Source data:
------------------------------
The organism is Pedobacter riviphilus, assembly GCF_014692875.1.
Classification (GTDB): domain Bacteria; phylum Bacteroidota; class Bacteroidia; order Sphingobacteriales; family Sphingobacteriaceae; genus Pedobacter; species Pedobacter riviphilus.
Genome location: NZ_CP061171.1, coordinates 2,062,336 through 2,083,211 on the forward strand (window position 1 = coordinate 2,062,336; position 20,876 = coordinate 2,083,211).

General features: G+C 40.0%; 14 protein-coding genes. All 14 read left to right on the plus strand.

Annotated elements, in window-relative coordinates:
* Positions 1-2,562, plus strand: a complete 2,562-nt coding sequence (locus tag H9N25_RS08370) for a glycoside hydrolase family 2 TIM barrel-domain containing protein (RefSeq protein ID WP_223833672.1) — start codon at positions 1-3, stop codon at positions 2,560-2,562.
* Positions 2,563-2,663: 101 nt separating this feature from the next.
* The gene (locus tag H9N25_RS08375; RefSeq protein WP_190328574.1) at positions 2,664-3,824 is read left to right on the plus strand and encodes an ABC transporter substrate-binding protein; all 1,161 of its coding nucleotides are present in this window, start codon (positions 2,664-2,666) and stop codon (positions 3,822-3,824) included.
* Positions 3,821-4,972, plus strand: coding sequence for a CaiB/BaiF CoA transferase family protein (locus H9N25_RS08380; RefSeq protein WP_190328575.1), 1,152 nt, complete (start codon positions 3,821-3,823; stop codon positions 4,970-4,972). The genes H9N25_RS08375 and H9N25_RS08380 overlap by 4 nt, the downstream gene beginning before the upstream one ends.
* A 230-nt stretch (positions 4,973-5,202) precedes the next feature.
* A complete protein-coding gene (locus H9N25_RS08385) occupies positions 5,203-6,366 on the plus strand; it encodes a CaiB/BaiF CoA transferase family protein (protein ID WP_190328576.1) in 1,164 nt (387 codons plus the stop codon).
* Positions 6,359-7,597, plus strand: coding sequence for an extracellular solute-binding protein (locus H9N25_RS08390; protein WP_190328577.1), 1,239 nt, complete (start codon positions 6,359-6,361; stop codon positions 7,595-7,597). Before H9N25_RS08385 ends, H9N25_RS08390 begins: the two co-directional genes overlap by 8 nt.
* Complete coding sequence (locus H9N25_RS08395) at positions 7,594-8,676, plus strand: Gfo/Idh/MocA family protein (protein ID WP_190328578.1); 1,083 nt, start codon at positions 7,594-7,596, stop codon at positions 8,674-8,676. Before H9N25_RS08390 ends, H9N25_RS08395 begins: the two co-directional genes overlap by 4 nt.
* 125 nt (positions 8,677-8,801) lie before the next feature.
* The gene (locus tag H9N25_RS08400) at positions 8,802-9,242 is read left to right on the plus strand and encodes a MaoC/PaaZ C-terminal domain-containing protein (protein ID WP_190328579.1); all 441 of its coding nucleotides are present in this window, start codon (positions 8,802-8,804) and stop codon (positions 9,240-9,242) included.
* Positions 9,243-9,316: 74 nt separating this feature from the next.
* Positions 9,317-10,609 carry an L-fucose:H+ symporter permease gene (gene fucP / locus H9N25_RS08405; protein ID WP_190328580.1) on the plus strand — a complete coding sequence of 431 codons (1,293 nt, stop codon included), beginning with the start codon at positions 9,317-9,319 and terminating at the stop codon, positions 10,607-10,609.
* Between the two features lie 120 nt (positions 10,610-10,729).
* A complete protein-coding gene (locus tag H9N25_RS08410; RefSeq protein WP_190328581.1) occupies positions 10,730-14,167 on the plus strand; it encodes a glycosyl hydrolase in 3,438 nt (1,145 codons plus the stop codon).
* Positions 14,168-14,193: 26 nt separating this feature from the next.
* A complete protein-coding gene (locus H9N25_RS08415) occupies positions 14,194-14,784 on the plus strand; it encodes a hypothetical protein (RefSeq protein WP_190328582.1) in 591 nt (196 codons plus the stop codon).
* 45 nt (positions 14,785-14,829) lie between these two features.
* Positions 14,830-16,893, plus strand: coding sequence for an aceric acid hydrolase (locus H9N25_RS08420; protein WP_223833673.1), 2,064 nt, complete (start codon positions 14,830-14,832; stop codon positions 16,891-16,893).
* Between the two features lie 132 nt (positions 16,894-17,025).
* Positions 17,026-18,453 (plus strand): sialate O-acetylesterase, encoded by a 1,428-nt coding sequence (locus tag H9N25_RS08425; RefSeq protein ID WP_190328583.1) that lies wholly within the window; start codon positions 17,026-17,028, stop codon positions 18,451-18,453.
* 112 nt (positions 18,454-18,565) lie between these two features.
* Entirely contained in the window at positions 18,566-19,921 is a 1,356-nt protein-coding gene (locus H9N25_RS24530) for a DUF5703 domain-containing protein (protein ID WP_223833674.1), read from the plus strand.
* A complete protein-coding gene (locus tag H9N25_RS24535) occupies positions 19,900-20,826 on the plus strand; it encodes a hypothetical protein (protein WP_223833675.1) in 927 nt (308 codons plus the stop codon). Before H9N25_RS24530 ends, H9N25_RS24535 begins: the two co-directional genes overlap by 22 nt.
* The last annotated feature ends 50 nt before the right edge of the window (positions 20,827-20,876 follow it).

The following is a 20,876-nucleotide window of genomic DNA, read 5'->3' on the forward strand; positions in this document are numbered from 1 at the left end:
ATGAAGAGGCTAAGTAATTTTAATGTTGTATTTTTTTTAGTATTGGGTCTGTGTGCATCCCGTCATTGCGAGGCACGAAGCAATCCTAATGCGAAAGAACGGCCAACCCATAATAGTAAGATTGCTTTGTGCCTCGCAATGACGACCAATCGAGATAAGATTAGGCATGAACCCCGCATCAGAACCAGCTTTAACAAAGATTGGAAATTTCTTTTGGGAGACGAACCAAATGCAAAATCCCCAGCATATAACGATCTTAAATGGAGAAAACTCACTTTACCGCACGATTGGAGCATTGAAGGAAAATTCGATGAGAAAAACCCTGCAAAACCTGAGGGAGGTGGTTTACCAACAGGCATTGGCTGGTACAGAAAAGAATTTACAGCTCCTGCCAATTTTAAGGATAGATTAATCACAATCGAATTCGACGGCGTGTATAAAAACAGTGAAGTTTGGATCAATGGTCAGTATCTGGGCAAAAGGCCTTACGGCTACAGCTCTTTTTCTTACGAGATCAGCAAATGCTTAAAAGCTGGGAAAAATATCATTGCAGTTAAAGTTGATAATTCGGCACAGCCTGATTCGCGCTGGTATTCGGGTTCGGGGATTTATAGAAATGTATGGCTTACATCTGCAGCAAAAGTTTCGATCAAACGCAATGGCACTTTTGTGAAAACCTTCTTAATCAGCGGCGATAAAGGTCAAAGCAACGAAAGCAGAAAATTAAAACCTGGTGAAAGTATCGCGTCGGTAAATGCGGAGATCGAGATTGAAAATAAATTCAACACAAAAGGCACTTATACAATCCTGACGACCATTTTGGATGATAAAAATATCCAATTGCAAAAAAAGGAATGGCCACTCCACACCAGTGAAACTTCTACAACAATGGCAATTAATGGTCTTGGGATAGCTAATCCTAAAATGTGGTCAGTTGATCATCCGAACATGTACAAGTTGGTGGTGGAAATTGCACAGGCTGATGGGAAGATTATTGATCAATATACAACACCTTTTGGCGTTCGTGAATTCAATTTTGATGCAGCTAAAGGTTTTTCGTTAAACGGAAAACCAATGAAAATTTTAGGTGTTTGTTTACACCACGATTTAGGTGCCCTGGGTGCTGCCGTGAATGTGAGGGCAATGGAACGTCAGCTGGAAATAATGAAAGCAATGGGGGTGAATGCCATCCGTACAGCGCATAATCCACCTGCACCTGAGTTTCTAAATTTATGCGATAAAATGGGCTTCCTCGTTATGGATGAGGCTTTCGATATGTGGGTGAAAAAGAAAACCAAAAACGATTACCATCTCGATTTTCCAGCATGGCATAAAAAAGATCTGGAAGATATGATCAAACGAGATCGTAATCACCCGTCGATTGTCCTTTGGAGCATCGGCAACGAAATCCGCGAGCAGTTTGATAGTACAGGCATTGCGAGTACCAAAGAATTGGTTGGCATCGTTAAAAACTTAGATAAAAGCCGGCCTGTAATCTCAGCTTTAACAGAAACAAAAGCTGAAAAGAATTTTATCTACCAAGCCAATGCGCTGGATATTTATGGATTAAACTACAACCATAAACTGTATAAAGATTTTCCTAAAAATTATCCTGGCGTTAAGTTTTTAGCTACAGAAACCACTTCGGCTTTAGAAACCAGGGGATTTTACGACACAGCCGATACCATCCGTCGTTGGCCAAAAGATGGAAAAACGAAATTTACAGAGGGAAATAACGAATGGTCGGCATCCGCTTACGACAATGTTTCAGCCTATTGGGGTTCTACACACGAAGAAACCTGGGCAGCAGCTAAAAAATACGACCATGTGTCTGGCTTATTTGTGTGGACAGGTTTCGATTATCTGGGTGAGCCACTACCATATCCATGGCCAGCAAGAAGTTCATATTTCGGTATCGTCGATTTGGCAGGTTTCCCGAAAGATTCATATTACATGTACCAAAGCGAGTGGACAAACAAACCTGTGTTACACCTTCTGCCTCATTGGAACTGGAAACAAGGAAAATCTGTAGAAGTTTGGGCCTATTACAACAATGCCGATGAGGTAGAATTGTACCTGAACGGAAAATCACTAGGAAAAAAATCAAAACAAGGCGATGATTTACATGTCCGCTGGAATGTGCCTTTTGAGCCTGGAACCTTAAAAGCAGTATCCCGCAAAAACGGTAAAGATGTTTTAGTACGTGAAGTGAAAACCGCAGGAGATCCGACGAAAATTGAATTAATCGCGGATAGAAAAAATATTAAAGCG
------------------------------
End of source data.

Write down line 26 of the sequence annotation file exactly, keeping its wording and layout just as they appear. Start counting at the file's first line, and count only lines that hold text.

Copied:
* 112 nt (positions 18,454-18,565) lie between these two features.